(GS) The Goldman Sachs Group Analyst Maintains Shares at Neutral

We maintain our Neutral recommendation on The Goldman Sachs Group Inc. (GS) as with the improving economic conditions, the company is gaining from a solid balance sheet and growth of its global clients.

In April, Goldman reported first-quarter 2011 earnings of $1.56 per share, significantly outpacing the Zacks Consensus Estimate of 79 cents per share. Results included a preferred dividend of $1.64 billion related to the redemption of Goldman’s Series G Preferred Stock. During the first quarter of 2011, Goldman repurchased 9 million shares of its common stock at an average cost per share of $163.22, for a total cost of $1.47 billion.

Despite the broad macro concerns, Goldman experienced increased client activity across many of its businesses within Institutional Client Services during the first quarter of 2011, although volumes were still restrained. Reflecting seasonal upswing, the company recorded improved client activity in each of its major businesses within Fixed Income, Currency and Commodities (FICC) client execution, in addition to higher volumes across equities as reflected in equities client execution and commissions and fees. The increased activity reflects the company’s continual investments in the global client franchise, which is expected to prevail in the upcoming quarters.

Further, in the volatile macro environment, Goldman foresees new market expansion. In March 2011, the asset-management unit of Goldman agreed to acquire India’s Benchmark Asset Management Co. (BAM), which is the largest provider of exchange-traded funds (ETFs). The acquisition is meant for expansion in Asia’s third-largest economy. This commitment will enable the company to continue its legacy of providing superior services to clients, returning to shareholders, and attracting and retaining competitive position in the global marketplace.

Moreover, in May 2011, Goldman received approval from a sufficient number of shareholders of its Australian and New Zealand joint venture to acquire the remaining 55%. Previously, in 2003, the company had acquired a 45% stake in the joint venture for operating its business in Australia and New Zealand. Goldman’s primary intention was to strengthen its business in Australian investment banking market.

On the flip side, the profitability of several of Goldman’s segments, including Asset Management and Securities Services, remains challenging. However, Asset management division continued to improve in the first quarter of 2011 on a year-over-year basis, primarily due to higher incentive fees. However, given the tighter securities lending spreads, resulting from the changes in the composition of securities lending customer balances, the Securities Services segment deteriorated significantly in the prior years, while remaining stable in the reported quarter. The growth in such segments remains uncertain in the upcoming quarters due to the vague economic environment.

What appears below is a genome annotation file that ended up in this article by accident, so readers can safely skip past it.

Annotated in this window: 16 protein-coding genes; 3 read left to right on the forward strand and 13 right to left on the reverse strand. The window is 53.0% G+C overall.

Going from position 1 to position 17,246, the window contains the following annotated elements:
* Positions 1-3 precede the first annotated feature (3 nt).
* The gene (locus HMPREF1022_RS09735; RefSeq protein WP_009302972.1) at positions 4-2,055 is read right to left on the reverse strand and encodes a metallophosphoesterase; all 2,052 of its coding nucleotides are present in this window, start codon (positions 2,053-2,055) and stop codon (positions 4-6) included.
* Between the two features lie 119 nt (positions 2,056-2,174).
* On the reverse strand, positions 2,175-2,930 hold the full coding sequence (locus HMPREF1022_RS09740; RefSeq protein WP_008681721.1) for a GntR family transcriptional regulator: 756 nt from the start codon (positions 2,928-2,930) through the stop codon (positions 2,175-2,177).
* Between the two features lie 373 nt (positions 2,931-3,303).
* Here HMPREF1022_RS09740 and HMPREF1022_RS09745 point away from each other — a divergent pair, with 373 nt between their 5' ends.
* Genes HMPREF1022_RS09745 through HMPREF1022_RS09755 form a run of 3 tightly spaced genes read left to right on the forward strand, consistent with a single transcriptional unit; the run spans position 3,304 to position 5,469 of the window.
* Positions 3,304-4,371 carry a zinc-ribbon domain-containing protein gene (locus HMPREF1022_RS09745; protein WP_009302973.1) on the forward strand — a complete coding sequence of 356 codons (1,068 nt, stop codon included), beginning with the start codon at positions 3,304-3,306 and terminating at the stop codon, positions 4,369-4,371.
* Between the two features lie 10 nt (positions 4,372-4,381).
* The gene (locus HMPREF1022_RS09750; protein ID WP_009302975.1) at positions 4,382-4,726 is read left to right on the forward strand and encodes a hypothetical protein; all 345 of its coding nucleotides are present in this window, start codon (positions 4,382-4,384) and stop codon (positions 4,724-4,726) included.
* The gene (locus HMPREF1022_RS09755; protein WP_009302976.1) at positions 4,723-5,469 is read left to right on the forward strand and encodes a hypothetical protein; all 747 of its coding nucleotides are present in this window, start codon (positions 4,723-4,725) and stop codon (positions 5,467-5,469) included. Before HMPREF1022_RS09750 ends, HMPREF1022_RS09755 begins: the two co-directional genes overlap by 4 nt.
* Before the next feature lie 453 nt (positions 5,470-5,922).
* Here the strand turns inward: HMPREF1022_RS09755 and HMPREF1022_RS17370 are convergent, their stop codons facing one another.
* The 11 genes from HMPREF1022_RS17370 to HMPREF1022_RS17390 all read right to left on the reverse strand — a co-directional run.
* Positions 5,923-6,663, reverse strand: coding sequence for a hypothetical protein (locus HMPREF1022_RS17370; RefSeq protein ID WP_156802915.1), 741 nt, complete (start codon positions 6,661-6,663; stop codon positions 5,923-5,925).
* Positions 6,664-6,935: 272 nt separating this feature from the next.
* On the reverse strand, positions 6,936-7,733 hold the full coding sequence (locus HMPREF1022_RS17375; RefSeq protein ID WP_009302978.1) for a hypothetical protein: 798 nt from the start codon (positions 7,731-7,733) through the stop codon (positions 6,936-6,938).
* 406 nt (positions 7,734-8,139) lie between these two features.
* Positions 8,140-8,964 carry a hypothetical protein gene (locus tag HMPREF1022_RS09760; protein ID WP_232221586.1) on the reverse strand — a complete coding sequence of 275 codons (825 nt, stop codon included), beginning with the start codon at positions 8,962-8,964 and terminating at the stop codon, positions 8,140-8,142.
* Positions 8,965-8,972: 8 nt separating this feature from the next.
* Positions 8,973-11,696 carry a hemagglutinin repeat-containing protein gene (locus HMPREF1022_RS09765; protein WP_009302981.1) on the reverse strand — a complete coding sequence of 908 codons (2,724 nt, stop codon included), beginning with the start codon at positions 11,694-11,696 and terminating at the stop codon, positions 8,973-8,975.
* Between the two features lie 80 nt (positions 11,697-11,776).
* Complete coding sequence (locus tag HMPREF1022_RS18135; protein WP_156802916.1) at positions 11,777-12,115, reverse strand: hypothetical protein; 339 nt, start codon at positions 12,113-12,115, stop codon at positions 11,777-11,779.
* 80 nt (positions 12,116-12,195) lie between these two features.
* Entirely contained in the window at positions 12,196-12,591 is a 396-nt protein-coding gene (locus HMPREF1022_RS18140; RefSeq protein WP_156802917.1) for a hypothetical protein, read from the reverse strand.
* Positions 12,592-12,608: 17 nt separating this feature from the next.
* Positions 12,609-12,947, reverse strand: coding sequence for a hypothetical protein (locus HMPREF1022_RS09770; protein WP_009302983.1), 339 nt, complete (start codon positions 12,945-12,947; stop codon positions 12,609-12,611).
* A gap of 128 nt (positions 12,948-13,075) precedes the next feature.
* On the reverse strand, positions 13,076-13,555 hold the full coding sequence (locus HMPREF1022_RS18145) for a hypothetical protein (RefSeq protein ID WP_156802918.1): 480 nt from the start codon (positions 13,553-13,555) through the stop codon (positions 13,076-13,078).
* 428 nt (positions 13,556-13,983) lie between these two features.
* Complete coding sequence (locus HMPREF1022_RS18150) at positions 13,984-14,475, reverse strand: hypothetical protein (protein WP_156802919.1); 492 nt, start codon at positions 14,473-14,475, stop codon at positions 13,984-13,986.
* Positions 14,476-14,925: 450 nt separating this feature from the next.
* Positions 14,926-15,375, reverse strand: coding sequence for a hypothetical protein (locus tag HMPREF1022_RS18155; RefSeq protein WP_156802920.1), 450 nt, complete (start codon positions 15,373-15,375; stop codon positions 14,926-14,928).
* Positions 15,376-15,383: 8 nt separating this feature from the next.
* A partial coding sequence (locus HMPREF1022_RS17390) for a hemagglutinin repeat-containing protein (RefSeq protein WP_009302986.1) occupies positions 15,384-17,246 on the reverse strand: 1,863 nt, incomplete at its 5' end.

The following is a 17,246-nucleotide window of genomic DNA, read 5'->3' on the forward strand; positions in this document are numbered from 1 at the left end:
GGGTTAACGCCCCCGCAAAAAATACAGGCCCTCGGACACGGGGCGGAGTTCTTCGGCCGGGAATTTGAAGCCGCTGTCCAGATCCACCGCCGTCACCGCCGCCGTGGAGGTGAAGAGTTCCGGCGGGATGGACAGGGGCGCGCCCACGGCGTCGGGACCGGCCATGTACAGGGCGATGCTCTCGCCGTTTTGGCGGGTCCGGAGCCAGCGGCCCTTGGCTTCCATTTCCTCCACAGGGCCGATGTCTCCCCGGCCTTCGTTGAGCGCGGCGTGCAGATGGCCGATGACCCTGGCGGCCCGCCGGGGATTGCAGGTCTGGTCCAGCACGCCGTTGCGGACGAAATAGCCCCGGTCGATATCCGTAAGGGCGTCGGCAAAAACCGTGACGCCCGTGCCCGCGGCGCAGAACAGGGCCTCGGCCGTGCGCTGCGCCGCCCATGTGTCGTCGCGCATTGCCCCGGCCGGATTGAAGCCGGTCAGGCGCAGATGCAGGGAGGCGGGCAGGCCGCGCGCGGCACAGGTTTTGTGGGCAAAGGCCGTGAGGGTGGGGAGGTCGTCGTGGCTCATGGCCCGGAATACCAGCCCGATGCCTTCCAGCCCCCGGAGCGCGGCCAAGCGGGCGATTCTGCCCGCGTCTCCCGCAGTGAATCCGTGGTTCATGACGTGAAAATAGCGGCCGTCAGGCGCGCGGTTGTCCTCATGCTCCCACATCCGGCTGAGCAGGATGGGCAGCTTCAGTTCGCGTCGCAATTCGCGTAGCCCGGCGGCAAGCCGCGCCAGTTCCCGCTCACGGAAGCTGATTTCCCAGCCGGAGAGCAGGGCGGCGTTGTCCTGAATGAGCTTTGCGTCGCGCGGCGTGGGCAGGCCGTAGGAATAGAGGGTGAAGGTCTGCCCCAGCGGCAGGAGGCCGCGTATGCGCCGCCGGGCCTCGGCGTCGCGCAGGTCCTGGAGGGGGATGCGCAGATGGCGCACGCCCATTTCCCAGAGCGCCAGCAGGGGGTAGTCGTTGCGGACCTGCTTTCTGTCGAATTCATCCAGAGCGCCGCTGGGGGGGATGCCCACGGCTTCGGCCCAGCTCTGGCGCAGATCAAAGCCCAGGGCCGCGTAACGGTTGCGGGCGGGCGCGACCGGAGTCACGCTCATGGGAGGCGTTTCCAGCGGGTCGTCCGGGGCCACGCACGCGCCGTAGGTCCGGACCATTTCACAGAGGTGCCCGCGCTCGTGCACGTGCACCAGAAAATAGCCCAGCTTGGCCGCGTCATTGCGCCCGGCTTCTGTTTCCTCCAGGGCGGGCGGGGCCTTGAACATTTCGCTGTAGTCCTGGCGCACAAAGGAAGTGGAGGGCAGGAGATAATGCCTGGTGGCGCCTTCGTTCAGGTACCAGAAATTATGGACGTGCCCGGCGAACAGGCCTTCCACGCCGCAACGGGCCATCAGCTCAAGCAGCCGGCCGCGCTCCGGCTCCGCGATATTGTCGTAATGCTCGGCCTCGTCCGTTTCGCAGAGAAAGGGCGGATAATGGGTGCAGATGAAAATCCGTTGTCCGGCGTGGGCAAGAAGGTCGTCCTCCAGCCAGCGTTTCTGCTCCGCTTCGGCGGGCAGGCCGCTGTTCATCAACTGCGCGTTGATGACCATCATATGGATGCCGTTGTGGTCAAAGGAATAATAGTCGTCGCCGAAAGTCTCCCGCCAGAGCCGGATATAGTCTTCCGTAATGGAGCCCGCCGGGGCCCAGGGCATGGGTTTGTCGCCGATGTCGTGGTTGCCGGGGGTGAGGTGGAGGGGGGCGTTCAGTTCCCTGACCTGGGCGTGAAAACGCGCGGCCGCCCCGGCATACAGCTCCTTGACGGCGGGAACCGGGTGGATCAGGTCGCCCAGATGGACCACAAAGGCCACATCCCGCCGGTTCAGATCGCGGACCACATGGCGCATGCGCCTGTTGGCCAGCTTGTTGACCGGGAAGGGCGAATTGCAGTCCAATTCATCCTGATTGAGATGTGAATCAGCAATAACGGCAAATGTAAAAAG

Goldman is currently meeting the requirements of the Basel II regulations. Though Basel 2.5 and Basel III capital guidelines have been finalized, their implementation is expected to take place over an extended transition period, starting from the end of 2011 for Basel 2.5 and end of 2012 for Basel III. The proposed changes will add further uncertainty regarding the company’s future capital requirements.

Earlier this week, Goldman announced the sale of its mortgage-servicing subsidiary, Litton Loan Servicing to Ocwen Financial Corp. (OCN) for about $263.7 million. Litton was acquired in 2007 for $428 million from Credit-Based Asset Servicing and Securitization LLC, known as C-BASS, a subprime mortgage investment firm. Besides, Goldman also agreed to repay more than $916 million of Litton’s debt.

The acquisition was a part of the strategy to acquire troubled mortgages at attractive prices and restructure the debts. Unfortunately, the strategy failed for Goldman as some distressed loans came up for sale than expected and prices were still higher. Further, the financial crisis hit the servicing businesses due to the rapid growth of foreclosures while boosting costs. Goldman is selling the unit as it failed to find opportunities of buying distressed mortgage loans.

After selling off Litton, Goldman will be able to reduce costs related to foreclosures and will be subsidized from mortgage mess to a certain extent. Further, Litton’s sale will bring an end to business, which involved dealing customers on a daily basis. Besides, Goldman will be able to prioritize high-valued investors that make up most of the bank’s business.

Fundamentally, we expect Goldman to benefit from its well-managed global franchise, strong capital base, and industry leading position in trading and asset management. However, on a year-over-year basis, the company recorded lower equity trading and the overall revenue decline in the quarter, coupled with persisting regulatory issues. However, we expect its prudent business model, market expansions and strong fundamentals to deliver better earnings in the upcoming quarters.

Goldman currently retains a Zacks #3 Rank, which translates into a short-term ‘Hold’ rating.

GOLDMAN SACHS (GS): Free Stock Analysis Report

OCWEN FINL CORP (OCN): Free Stock Analysis Report

Zacks Investment Research

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